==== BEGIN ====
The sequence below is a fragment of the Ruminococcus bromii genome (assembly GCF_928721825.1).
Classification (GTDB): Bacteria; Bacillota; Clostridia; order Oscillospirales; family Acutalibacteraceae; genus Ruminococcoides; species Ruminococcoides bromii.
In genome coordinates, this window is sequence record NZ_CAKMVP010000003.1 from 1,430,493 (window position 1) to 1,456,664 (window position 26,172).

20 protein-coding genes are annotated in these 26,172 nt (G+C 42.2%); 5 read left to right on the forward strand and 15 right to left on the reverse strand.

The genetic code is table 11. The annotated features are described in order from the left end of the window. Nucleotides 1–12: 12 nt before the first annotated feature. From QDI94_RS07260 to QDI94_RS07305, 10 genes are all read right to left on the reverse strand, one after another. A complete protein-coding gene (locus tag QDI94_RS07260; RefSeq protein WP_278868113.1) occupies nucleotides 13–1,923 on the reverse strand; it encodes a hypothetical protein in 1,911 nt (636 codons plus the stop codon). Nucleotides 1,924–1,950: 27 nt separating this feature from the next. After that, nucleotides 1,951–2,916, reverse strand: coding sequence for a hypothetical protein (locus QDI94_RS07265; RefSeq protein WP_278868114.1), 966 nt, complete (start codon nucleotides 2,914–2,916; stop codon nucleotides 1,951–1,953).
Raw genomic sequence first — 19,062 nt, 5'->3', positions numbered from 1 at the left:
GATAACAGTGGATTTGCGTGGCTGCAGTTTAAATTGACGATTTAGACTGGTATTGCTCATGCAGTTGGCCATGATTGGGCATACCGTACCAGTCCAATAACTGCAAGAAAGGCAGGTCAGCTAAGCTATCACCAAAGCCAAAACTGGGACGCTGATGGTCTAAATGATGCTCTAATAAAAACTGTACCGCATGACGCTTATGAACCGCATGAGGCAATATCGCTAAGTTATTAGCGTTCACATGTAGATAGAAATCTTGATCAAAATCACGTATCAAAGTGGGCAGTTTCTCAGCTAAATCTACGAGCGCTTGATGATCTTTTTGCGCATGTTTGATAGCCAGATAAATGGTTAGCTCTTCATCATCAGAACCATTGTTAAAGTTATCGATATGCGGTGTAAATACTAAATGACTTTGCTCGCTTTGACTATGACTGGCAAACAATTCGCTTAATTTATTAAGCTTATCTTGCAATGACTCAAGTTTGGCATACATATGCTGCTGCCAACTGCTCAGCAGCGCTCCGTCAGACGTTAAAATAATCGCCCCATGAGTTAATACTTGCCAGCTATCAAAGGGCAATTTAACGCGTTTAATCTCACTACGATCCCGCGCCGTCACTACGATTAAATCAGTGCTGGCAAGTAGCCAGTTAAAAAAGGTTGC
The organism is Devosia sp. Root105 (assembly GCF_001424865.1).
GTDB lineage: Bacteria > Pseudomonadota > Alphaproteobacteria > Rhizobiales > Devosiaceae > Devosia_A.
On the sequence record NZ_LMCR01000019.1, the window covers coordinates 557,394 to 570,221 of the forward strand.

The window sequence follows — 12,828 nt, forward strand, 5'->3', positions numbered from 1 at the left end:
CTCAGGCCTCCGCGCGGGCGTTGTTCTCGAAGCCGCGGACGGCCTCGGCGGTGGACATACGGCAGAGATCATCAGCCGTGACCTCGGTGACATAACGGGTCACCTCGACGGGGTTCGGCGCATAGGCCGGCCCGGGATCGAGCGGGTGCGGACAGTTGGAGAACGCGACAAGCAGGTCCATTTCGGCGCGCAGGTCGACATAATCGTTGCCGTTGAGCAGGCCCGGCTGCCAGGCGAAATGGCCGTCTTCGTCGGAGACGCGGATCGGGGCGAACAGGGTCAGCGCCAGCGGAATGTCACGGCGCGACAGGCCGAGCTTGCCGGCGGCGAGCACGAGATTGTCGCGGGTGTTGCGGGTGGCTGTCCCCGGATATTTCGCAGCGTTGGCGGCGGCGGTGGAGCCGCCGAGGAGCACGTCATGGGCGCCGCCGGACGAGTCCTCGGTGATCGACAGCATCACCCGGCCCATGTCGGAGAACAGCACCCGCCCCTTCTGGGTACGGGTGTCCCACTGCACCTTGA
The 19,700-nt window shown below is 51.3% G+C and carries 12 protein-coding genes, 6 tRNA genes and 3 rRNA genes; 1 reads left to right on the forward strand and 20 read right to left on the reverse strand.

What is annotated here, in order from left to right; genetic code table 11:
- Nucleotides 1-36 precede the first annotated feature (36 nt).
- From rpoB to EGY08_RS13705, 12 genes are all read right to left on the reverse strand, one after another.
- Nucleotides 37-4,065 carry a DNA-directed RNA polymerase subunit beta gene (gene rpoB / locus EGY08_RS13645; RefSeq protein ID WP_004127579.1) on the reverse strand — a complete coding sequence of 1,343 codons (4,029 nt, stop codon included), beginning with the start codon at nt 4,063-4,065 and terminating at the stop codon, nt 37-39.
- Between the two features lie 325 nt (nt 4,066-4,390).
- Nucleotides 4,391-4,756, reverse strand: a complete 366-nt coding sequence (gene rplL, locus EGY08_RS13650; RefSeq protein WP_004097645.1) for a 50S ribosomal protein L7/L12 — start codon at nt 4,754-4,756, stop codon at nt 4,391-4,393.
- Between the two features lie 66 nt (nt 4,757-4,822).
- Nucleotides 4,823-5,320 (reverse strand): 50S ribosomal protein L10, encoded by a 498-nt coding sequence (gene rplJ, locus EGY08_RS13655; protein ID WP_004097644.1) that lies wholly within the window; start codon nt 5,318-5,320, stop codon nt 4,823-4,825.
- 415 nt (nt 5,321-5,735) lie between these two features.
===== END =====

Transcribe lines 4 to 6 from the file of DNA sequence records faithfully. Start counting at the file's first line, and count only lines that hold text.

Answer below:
20 protein-coding genes are annotated in these 26,172 nt (G+C 42.2%); 5 read left to right on the forward strand and 15 right to left on the reverse strand.

The genetic code is table 11. The annotated features are described in order from the left end of the window. Nucleotides 1–12: 12 nt before the first annotated feature. From QDI94_RS07260 to QDI94_RS07305, 10 genes are all read right to left on the reverse strand, one after another. A complete protein-coding gene (locus tag QDI94_RS07260; RefSeq protein WP_278868113.1) occupies nucleotides 13–1,923 on the reverse strand; it encodes a hypothetical protein in 1,911 nt (636 codons plus the stop codon). Nucleotides 1,924–1,950: 27 nt separating this feature from the next. After that, nucleotides 1,951–2,916, reverse strand: coding sequence for a hypothetical protein (locus QDI94_RS07265; RefSeq protein WP_278868114.1), 966 nt, complete (start codon nucleotides 2,914–2,916; stop codon nucleotides 1,951–1,953).
Raw genomic sequence first — 19,062 nt, 5'->3', positions numbered from 1 at the left: